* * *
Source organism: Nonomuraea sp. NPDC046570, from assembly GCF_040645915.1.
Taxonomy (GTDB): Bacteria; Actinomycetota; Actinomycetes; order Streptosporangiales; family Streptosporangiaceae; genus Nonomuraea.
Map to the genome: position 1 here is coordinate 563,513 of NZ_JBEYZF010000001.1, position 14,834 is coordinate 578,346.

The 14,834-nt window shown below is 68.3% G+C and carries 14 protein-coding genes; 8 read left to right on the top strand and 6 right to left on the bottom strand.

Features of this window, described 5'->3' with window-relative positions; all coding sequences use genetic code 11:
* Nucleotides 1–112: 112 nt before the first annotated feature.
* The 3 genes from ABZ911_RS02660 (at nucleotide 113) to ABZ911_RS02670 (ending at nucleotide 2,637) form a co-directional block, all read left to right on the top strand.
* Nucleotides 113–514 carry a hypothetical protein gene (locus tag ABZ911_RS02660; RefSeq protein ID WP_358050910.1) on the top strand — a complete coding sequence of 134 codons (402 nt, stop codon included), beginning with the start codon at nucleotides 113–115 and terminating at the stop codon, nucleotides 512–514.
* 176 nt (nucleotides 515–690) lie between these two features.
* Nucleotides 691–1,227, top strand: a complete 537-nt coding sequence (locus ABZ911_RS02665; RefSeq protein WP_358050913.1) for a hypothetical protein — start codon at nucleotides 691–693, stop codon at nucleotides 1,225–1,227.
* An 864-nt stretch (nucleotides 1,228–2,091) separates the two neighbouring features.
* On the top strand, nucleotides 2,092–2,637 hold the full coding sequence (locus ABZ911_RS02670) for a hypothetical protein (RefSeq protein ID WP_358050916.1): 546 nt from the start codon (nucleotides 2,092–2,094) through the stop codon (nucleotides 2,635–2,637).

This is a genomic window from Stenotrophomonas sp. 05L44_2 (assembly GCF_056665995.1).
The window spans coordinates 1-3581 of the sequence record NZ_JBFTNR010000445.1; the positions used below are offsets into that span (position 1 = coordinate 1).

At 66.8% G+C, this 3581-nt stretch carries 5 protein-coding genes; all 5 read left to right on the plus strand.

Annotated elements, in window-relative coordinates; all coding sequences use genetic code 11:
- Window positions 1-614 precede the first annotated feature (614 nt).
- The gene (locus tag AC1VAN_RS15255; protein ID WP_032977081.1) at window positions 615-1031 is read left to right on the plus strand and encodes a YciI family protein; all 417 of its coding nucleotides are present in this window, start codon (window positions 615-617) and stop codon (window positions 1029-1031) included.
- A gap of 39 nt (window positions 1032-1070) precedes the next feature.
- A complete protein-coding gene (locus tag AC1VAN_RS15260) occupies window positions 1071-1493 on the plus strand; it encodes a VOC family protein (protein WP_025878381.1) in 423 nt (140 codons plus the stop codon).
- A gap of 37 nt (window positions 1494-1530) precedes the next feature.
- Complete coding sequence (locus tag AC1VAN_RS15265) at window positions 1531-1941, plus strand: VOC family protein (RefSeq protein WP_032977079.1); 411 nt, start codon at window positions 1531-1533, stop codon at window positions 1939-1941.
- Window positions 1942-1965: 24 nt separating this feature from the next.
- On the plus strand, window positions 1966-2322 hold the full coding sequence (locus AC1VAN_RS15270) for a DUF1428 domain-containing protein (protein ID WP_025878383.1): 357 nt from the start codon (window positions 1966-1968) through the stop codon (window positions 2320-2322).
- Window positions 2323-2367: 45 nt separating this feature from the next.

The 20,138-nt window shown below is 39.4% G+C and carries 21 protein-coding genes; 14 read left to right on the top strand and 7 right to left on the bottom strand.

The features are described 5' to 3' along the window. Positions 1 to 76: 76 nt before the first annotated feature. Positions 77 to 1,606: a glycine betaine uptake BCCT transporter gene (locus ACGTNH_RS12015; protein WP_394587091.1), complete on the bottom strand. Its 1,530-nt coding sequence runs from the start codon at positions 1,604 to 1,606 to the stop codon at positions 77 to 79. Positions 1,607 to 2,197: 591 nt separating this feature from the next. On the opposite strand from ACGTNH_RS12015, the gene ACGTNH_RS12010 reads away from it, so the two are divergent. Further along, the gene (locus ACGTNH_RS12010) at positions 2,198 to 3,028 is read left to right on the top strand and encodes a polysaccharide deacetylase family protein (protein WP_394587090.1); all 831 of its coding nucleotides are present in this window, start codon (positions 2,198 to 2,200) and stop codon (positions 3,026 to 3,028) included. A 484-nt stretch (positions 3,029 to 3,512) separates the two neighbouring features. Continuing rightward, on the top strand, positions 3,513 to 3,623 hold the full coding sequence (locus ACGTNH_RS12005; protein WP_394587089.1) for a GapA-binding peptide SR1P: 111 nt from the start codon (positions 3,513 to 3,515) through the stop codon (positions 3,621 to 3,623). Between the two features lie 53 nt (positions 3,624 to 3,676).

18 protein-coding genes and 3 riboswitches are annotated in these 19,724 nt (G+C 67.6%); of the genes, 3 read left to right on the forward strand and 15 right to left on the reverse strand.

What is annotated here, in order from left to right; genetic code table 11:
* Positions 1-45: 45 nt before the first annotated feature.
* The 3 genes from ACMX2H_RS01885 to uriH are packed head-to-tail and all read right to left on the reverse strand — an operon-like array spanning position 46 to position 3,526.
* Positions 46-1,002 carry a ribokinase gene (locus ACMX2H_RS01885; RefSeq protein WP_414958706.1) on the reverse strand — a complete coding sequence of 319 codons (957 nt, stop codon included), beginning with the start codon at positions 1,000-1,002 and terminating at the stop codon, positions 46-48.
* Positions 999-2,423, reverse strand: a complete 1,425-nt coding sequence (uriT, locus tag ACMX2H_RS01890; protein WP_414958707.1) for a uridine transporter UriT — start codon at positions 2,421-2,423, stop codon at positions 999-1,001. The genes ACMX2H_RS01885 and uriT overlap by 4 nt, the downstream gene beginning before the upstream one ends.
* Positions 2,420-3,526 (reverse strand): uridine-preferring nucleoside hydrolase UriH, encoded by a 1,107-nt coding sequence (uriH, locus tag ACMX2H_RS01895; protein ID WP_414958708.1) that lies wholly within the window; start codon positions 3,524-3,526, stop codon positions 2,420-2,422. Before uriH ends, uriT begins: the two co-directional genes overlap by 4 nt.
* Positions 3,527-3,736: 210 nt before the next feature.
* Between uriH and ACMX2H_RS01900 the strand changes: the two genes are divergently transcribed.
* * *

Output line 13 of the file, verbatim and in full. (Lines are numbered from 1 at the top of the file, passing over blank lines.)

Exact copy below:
This is a genomic window from Stenotrophomonas sp. 05L44_2 (assembly GCF_056665995.1).